Ileana Marin teaches interdisciplinary courses at the University of Washington, Seattle, and at the Center of Excellence in Image Studies in Bucharest. She has published books on tragic myths, Pre-Raphaelite artists, and Victorian aesthetics of erasure. Marin has participated in international conferences with papers on the dehumanizing power of art and the artistic legacy of communism as well as on the materiality of literary, pictorial, and graphic texts. Recently, she has focused on E-Literature and digital arts. After presenting the paper “Romanian Literature in Post-1989 English Translation” at the 2020 MLA conference, she has taken on translating Romanian female writers who are underrepresented in English. Marin’s translation In the Shadow of a Bright Future, an autobiographical text by Sanda Cordoş, is forthcoming in Ezra: An Online Journal of Translation this year. She is currently translating Doina Rusti’s novel The Ghost in the Mill whose first chapter is published in the 2021 Spring Issue of Your Impossible Voice. As the review editor of the Romanian American Journal for the Humanities, Marin has made her mission to promote original and impactful scholarship as well as valuable translations which contribute to the cultural exchange across the Atlantic. Contributor to literary journals both in English and Romanian (Entropy, 8 Motive) and active participant in literary groups Readings from the Heart of Europe and UW Translation Studies Hub, Ileana Marin is an avid reader of translations.

Session Abstract

Contemporary world literature has brought to prominence women writers concerned with human trafficking, sexual assault, violence, inequality, systemic prejudice, discrimination, and other forms of abuse. While interpreting for international criminal courts translators have to exchange the neutral approach of the legal jargon with a highly subjective tone in individuals’ testimonies, literary translators seem to deal with only one style, that pertaining to a writer who gives voice to the victim, tells the story of a traumatic event, or narrates their own experience. Employing Venuti’s concepts of “domestication” and “foreignization”, I will engage with traumatic accounts from Herta Muller’s Passport, Slavenka Drakulic’s S. A Novel about the Balkans, and Doina Rusti’s The Ghost in the Mill in their English translations. Fully aware that each culture has its way of expressing suffering, pain, despair, and dehumanization, literary translators are most likely to wrestle with their version of a traumatic episode as they try to resist the temptation of domestication to a Western-conceptualization of trauma. I claim that the major challenge for a translator is to grasp the meaning of trauma which, according to Rogers’ “The Unsayable.” The Hidden Language of Trauma (2007), lies both in what is said and in what cannot be said. Even though my case studies originate in Eastern Europe, their protagonists and contexts cannot be simply framed as a Western understanding of trauma. I also argue that translating trauma is the most challenging aspect for translators as expressions of trauma are rooted in history, culturally informed gender dynamic, political and ideological contexts, power relations design, and previous artistic representations.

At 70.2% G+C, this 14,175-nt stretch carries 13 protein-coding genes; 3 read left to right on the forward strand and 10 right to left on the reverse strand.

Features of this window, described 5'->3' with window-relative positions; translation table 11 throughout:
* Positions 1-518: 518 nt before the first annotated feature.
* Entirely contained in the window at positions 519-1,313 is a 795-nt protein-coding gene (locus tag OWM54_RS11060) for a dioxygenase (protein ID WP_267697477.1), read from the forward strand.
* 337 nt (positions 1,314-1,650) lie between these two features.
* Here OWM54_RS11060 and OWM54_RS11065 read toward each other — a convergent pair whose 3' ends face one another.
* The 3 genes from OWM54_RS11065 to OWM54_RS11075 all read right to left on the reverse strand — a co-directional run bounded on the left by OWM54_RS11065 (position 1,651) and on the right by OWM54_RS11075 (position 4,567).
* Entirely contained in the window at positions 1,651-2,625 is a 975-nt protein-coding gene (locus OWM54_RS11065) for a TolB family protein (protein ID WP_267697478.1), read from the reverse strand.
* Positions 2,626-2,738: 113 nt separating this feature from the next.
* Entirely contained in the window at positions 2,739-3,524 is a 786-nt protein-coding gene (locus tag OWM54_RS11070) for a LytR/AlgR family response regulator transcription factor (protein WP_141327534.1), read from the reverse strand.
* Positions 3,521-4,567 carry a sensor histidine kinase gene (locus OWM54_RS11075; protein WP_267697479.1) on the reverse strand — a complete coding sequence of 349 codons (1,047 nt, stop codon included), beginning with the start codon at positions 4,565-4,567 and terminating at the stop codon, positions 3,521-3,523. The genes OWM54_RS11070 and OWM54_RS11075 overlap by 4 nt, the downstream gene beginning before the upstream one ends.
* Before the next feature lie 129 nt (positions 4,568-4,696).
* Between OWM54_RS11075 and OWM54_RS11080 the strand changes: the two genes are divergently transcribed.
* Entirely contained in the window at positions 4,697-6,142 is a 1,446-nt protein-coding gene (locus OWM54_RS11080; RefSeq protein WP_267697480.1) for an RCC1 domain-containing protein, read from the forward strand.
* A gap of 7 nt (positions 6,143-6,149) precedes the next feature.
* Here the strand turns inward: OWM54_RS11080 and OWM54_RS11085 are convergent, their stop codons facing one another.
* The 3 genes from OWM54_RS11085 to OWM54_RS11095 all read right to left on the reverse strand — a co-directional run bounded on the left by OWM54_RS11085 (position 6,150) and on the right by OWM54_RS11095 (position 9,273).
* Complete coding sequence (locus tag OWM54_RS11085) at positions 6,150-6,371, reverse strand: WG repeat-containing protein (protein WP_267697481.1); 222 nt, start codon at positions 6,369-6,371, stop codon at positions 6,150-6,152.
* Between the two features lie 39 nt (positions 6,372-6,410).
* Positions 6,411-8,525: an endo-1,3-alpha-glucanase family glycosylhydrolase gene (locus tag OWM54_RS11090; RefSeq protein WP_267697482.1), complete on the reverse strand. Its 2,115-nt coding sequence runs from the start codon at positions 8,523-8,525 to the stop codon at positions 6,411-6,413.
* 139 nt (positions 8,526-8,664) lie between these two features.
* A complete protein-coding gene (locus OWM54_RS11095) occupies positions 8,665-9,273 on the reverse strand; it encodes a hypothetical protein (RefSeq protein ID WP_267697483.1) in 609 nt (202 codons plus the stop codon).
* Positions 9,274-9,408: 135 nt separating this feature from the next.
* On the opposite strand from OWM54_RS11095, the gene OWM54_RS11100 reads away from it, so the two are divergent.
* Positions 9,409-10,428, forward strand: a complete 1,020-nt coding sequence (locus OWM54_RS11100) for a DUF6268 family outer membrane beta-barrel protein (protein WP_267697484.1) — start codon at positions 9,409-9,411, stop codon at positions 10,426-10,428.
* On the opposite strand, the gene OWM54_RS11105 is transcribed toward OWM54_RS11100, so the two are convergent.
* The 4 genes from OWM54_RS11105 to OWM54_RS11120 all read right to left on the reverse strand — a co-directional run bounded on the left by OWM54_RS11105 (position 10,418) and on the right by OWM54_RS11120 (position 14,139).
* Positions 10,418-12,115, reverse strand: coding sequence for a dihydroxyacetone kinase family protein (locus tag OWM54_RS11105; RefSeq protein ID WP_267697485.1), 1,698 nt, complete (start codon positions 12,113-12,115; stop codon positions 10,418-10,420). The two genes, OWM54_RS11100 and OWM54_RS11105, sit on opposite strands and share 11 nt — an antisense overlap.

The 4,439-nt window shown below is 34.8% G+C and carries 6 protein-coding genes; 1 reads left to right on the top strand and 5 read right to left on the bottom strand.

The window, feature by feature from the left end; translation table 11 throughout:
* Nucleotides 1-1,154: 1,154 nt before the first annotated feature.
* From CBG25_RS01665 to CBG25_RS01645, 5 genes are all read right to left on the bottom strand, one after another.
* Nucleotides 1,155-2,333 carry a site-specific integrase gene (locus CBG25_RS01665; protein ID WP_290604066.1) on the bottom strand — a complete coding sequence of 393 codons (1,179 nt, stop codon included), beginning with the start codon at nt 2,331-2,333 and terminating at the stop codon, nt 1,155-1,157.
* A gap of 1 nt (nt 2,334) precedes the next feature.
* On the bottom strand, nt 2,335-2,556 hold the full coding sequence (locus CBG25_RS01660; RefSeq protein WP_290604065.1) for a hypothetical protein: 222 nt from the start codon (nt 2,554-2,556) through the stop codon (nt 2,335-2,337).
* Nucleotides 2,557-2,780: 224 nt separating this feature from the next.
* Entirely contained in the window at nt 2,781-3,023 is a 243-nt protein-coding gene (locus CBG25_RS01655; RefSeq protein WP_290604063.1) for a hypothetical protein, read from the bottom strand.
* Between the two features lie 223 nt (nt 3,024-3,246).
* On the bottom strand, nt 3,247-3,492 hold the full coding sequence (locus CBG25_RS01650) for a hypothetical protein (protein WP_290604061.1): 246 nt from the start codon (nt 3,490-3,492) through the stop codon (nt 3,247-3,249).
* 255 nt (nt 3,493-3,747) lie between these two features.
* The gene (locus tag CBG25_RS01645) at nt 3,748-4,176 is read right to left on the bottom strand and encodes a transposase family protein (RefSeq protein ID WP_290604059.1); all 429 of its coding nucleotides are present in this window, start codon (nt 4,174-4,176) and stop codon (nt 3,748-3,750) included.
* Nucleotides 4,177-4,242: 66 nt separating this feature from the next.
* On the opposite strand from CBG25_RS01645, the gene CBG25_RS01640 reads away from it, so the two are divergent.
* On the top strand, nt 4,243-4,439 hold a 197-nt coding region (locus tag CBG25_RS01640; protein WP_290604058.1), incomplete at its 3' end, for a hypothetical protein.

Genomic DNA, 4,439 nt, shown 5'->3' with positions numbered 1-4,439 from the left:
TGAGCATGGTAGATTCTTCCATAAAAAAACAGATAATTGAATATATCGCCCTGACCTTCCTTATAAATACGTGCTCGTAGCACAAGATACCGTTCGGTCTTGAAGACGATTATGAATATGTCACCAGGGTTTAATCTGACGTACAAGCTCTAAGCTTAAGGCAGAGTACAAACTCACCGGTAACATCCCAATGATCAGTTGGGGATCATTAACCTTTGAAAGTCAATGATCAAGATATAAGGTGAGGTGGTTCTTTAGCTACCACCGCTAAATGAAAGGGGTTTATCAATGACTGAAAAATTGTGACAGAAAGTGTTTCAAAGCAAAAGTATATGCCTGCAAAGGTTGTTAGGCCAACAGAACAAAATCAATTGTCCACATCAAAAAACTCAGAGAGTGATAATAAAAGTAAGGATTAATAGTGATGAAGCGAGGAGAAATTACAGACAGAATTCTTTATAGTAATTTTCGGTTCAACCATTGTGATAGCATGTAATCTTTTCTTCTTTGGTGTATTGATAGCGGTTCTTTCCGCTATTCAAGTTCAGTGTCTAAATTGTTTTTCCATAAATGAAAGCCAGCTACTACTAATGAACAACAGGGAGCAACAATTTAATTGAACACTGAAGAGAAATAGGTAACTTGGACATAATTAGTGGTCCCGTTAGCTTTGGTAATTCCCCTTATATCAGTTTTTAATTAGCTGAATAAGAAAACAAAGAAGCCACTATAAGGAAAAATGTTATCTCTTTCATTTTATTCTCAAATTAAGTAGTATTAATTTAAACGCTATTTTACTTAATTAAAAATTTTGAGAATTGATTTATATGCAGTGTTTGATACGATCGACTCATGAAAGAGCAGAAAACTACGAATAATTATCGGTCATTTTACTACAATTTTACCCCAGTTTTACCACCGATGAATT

Session 504

Dr. Marella Feltrin-Morris

Translation as a Pathway to Ethics and Social Engagement in Antonio Tabucchi’s Pereira Maintains


Marella Feltrin-Morris is Associate Professor of Italian at Ithaca College, specializing in modern Italian literature and translation. She holds PhDs in Comparative Literature and in Translation Studies, both from Binghamton University. Among her recent work are the articles “Pereira traduttore e l’etica della visibilità” (Forum Italicum, 2019) and “Welcome Intrusions: Capturing the Unexpected in Translators’ Prefaces to Dante’s Divine Comedy" (Tusaaji, 2018). Her translations of works by Luigi Pirandello, Massimo Bontempelli, Paola Masino, Stefano Benni, Dacia Maraini, Davide Rondoni and Fabio Pusterla have appeared in North American Review, Exchanges, Two Lines and Green Mountains Review, among other journals.

Session Abstract

Most of the criticism generated by Antonio Tabucchi’s 1994 novel, Sostiene Pereira (Eng: Pereira Maintains) has focused on the protagonist’s development from an initial position of non-commitment to one of courageous involvement in the social and political scene. Indeed, Pereira, a journalist and intellectual in 1930s Portugal, chooses to abandon the cowardly safety of a complacent culture, and at last denounces the crimes of Salazar’s regime. What criticism has not sufficiently emphasized so far, however, is a fundamental detail in the novel, one which is key to a deeper understanding of Pereira’s change: his activity as a translator. At the most, it is mentioned in connection to his earlier, invisible self. Drawing from existentialist notions of freedom and responsibility, a close reading of Sostiene Pereira (with references to its translations into English, Spanish, and other languages), as well as Tabucchi’s own statements on translation and the task of the intellectual, this presentation aims to show not only how Pereira’s choices as a translator testify to his growing maturity as a responsible and socially-engaged individual, but also how translation itself constitutes the very backbone of this novel as a whole.

Session 506

Gabriela Siebach

Maintaining a Career as a Language Professional: An Endless Journey